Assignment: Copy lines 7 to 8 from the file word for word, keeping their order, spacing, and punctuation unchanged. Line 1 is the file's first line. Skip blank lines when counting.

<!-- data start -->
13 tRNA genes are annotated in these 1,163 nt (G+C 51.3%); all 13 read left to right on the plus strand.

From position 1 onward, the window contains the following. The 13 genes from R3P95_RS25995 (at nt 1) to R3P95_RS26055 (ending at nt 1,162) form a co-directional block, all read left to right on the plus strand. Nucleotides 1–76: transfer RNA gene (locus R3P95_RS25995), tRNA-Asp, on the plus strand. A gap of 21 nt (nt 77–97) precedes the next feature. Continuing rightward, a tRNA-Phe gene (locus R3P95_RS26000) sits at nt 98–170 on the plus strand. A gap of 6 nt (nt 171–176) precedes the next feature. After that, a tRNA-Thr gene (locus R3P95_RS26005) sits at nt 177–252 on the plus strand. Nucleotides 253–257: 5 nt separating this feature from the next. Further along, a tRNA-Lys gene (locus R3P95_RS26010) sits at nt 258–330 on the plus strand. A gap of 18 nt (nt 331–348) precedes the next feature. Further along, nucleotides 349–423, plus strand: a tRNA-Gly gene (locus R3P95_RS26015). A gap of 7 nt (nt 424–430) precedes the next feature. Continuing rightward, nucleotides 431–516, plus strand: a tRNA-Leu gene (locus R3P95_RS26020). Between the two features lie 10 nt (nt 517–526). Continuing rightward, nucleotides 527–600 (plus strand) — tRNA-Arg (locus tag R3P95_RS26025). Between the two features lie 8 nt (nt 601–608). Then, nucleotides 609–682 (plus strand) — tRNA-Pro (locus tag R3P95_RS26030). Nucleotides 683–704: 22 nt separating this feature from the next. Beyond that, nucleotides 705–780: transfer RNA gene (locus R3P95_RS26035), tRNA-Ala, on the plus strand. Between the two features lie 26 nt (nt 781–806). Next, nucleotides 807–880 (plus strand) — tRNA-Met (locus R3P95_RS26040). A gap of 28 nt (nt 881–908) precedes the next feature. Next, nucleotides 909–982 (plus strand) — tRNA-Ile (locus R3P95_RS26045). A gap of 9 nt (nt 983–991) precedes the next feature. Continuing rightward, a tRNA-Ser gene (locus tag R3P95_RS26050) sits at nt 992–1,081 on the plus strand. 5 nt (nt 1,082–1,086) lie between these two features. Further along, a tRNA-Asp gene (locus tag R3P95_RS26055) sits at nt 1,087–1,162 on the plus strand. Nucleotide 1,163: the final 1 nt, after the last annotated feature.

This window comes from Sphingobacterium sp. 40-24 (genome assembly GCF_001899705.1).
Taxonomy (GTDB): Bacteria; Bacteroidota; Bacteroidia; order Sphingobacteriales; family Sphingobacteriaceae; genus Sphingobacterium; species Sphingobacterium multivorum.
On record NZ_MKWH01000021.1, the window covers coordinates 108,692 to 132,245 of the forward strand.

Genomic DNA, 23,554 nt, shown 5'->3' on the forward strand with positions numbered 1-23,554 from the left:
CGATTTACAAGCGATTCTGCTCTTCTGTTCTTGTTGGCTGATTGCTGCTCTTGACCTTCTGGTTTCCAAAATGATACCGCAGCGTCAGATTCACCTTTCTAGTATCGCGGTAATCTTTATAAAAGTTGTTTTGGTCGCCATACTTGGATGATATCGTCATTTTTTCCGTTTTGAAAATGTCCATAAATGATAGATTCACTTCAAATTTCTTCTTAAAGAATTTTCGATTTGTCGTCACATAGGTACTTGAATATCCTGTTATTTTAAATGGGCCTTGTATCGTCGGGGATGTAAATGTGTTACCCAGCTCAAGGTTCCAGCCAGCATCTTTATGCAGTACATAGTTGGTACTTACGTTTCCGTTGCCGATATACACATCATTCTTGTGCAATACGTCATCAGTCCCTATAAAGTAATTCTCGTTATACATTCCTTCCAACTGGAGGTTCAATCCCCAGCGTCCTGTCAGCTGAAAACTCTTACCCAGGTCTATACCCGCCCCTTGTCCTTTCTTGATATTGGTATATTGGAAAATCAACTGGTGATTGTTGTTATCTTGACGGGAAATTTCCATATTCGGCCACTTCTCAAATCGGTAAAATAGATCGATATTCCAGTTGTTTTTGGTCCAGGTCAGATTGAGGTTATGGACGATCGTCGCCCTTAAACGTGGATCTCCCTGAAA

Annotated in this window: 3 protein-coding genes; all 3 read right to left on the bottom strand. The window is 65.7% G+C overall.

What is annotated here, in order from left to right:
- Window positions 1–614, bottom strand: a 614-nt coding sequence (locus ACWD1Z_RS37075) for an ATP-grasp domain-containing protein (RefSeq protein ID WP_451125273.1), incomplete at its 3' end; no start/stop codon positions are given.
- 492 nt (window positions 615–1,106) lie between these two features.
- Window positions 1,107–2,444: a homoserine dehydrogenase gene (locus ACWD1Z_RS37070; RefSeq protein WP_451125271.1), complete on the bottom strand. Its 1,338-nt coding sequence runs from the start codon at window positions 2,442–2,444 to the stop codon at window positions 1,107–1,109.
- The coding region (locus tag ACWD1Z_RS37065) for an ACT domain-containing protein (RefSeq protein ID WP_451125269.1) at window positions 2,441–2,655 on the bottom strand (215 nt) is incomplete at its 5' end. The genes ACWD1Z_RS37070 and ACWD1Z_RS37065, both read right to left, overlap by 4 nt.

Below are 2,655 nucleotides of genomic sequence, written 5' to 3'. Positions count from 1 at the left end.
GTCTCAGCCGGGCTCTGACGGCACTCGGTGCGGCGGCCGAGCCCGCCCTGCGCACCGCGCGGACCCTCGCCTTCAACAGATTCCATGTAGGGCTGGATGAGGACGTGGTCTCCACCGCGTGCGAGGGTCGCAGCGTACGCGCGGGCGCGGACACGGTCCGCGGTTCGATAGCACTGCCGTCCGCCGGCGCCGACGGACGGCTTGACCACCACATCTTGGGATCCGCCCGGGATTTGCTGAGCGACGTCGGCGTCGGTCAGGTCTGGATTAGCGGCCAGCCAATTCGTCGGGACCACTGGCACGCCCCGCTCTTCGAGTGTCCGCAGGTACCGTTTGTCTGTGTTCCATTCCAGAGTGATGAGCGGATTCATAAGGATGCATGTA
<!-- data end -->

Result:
CGATTTACAAGCGATTCTGCTCTTCTGTTCTTGTTGGCTGATTGCTGCTCTTGACCTTCTGGTTTCCAAAATGATACCGCAGCGTCAGATTCACCTTTCTAGTATCGCGGTAATCTTTATAAAAGTTGTTTTGGTCGCCATACTTGGATGATATCGTCATTTTTTCCGTTTTGAAAATGTCCATAAATGATAGATTCACTTCAAATTTCTTCTTAAAGAATTTTCGATTTGTCGTCACATAGGTACTTGAATATCCTGTTATTTTAAATGGGCCTTGTATCGTCGGGGATGTAAATGTGTTACCCAGCTCAAGGTTCCAGCCAGCATCTTTATGCAGTACATAGTTGGTACTTACGTTTCCGTTGCCGATATACACATCATTCTTGTGCAATACGTCATCAGTCCCTATAAAGTAATTCTCGTTATACATTCCTTCCAACTGGAGGTTCAATCCCCAGCGTCCTGTCAGCTGAAAACTCTTACCCAGGTCTATACCCGCCCCTTGTCCTTTCTTGATATTGGTATATTGGAAAATCAACTGGTGATTGTTGTTATCTTGACGGGAAATTTCCATATTCGGCCACTTCTCAAATCGGTAAAATAGATCGATATTCCAGTTGTTTTTGGTCCAGGTCAGATTGAGGTTATGGACGATCGTCGCCCTTAAACGTGGATCTCCCTGAAA

Annotated in this window: 3 protein-coding genes; all 3 read right to left on the bottom strand. The window is 65.7% G+C overall.